(August 20-September 24)
The Zen Photography of Thomas Merton: A Hidden Wholeness
Dr. Paul Pearson speaks with visitors about Thomas Merton's work.
Upcoming in Villanova Centenary Tribute
His Holiness the Dalai Lama said that Trappist Priest Thomas Merton (1915-1968) understood Buddhism better than any other Christian he had ever known. Merton's immersion in Zen Buddhism as part of his quest to build world interfaith understanding extended to photography.
A sampling of his camera work is offered in “The Zen Photography of Thomas Merton: A Hidden Wholeness” opening August 20 in the Art Gallery in the Connelly Center. A free public reception formally opening the exhibit will take place on Friday, August 28, from 5 to 7 pm. Refreshments will be served. Free on-campus parking is available.
The exhibit and other campus activities join a year-long world-wide observance of the 100th anniversary of the birth of the scholar, poet, essayist, mystic, artist, contemplative, and social activist seen by many as the 20th century's most influential Catholic writer and champion of world ecumenism.
Immediately following the Art Gallery reception, a talk on Merton will be given by Dr. Paul Pearson, director of the Thomas Merton Center at Bellarmine University in Louisville, KY. At the Abby of Gethsemane near Louisville, on December 10, 1941, Merton ended a raucous youth by entering the Order of the Strict Observance (the Trappists), the most ascetic of Roman Catholic monastic orders.
The 35 black and white photos that constitute the Merton exhibit bear titles such as 'Trees', 'Solitary Tree on Hillside', 'Basket', 'Basket (Detail)', 'Window', 'Window Frame', 'Barn Doors and Weeds' and 'Ladder and Chair'.
As a Zen photographer, Merton captured in his lens the everyday and ordinary. He used no special lenses, did no staging, or set his camera to capture dramatic angles.
““His images are without artifice or disguise,” writes Merton biographer Deba Patnaik. “Almost all are frontal shots – direct and straight, allowing the object its own fidelity. His black and white work gave the photographs textural depth and authenticity, stripped and emptied of drama or distraction.”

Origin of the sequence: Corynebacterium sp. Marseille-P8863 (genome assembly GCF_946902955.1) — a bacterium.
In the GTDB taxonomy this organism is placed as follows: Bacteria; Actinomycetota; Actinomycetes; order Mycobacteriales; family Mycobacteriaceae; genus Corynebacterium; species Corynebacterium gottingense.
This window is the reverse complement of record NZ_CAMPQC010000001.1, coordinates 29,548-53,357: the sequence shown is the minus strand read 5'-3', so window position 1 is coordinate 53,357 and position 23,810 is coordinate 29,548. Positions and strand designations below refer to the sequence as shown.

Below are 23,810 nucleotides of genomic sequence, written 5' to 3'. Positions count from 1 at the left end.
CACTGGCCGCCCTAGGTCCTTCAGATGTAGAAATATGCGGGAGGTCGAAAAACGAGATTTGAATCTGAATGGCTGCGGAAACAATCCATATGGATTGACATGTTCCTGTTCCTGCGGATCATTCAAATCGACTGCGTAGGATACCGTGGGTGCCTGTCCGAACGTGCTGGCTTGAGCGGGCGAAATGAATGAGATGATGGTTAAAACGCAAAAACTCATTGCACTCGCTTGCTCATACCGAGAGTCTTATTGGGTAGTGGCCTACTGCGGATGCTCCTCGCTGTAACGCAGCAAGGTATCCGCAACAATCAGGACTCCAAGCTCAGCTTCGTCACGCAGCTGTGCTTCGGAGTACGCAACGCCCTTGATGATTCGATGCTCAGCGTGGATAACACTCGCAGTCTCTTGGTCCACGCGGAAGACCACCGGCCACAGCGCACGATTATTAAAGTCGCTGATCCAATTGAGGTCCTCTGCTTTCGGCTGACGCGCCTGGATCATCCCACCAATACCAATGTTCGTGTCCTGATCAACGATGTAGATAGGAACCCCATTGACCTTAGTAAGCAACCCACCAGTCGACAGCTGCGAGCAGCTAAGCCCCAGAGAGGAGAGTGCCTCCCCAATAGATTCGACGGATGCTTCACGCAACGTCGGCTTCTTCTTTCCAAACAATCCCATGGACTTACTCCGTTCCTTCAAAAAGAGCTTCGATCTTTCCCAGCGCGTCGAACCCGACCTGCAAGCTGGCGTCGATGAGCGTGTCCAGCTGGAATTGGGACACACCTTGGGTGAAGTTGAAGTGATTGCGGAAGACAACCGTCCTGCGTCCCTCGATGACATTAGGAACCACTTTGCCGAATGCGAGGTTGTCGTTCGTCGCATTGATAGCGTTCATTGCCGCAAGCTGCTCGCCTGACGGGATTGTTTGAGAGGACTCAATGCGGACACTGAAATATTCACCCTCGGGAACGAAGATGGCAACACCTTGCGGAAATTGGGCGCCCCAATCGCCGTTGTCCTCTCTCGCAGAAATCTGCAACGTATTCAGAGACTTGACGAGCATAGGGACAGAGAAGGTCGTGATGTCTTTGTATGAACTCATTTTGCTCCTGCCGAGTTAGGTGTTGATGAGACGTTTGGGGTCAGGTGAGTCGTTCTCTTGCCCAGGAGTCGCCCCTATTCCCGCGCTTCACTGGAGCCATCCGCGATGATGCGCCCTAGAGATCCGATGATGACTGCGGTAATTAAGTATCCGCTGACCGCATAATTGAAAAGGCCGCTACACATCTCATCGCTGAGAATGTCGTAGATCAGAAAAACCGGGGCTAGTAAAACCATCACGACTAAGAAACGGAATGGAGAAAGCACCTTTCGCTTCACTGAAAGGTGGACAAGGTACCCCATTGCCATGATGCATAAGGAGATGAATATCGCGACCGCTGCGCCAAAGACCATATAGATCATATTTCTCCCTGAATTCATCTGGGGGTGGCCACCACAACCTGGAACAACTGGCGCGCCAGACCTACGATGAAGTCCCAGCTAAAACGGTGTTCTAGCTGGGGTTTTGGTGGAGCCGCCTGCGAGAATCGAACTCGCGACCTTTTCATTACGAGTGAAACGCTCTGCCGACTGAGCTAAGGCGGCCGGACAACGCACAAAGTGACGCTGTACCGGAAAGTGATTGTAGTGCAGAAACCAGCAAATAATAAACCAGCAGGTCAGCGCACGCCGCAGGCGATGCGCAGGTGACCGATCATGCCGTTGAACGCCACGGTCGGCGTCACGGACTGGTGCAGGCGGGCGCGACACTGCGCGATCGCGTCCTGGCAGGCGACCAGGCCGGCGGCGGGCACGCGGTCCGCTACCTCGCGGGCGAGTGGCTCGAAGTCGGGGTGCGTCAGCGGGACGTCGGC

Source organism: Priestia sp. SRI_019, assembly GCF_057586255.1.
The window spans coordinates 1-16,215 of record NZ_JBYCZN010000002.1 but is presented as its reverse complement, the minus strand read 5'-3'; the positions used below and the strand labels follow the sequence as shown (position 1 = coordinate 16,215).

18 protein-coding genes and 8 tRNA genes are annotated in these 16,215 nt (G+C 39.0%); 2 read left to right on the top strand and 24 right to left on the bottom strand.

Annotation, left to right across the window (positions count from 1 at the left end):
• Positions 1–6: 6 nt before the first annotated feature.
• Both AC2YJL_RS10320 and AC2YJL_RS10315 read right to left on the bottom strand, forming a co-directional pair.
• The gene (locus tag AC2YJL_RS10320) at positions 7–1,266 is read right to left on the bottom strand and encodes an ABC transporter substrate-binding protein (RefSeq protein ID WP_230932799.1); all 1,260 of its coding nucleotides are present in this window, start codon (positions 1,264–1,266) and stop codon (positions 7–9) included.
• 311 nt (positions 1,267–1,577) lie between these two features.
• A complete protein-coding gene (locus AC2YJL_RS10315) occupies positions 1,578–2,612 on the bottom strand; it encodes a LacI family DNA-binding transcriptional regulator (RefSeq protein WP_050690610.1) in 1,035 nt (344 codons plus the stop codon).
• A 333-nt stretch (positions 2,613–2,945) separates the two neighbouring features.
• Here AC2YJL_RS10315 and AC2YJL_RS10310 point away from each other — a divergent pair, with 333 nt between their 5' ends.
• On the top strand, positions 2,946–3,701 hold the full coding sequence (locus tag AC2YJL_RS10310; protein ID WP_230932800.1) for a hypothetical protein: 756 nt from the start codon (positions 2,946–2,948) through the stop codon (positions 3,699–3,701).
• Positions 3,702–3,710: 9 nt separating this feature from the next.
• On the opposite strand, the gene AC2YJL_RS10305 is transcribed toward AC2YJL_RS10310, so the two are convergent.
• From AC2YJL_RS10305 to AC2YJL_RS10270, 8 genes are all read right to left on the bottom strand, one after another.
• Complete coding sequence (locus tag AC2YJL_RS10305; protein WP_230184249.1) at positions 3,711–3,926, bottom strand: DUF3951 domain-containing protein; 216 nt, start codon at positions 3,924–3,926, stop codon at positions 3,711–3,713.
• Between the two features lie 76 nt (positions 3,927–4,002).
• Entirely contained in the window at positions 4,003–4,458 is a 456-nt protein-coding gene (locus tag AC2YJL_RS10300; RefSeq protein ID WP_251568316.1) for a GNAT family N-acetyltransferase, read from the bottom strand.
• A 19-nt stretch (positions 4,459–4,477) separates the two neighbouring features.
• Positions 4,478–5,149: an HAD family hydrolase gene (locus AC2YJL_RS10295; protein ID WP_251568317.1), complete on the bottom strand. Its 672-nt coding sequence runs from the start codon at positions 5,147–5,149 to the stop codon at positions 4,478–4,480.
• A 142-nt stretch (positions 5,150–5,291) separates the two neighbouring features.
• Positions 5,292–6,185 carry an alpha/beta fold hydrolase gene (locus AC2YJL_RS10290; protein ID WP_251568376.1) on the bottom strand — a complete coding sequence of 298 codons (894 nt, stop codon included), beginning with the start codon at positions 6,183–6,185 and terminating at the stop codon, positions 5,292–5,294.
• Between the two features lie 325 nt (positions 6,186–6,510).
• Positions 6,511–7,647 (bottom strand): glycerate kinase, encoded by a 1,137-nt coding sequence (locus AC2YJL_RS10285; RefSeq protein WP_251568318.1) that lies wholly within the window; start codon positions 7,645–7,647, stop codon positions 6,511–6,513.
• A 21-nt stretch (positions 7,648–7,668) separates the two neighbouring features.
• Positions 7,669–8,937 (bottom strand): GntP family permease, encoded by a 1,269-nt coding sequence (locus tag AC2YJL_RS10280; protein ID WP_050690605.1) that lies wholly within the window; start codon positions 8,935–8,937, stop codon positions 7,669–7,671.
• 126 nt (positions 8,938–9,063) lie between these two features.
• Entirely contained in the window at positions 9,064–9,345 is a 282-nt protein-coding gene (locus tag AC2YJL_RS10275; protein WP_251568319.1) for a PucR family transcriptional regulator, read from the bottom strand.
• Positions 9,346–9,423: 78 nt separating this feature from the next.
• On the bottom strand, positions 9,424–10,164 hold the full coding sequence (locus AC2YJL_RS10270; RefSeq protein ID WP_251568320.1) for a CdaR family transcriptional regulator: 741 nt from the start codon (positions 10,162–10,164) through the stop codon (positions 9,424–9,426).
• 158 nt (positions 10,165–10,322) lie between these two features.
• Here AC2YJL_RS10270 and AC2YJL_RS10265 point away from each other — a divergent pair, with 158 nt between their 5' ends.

Zen photography, says Dr. Pearson, “calls out from us the importance, the urgency of seeing, fully aware, experiencing what is here . . . what is given by God and hidden by society. Instead of looking for God in the spectacular sunset, the breathtaking view, in a sacred space, or in some preconceived way, we have to stop and see God in the ordinary, everyday things of our life.”
“. . . Two chairs ask: do you see the presences? The branches whistle: do you feel the wind tangled between us. The basket affirms: I'm empty yet full....:” Thomas Merton
Many see Merton's work as cogent and meaningful for today's world as they were for his time, very possibly more so. Dr. Joseph J. McGowan, president of Bellarmine University, believes that is true:
“His writings on the search for truth, religious inquiry, the future of humanity, the value of cross-cultural and inter-faith awareness, and his advocacy for peace, social justice and sustainability have urgent contemporary relevance.”
On the Villanova campus, Drinking Tea: Thomas Merton's Legacy on Living, Learning and Loving, a talk by Dr. Virginia Kaib Ratigan, will take place on September 9 at 4:30 pm in the Connelly Center Cinema. Dr. Ratigan is Professor Emerita in Religious Studies at Rosemont College, where for 25 years she taught courses in spirituality, scripture, Christian sacraments, ethics, religious education and women and religion.
More information on the upcoming schedule of campus events surrounding the Merton centennial may be found atwww.campusministry.villanova.edu.
The Art Gallery is open weekdays from 9 am into most evenings. For extended and weekend hours, and other information, telephone the Art Gallery at (610) 519-4612. Selected works in the Thomas Merton exhibit may be previewed on the gallery’s website atwww.artgallery.villanova.edu.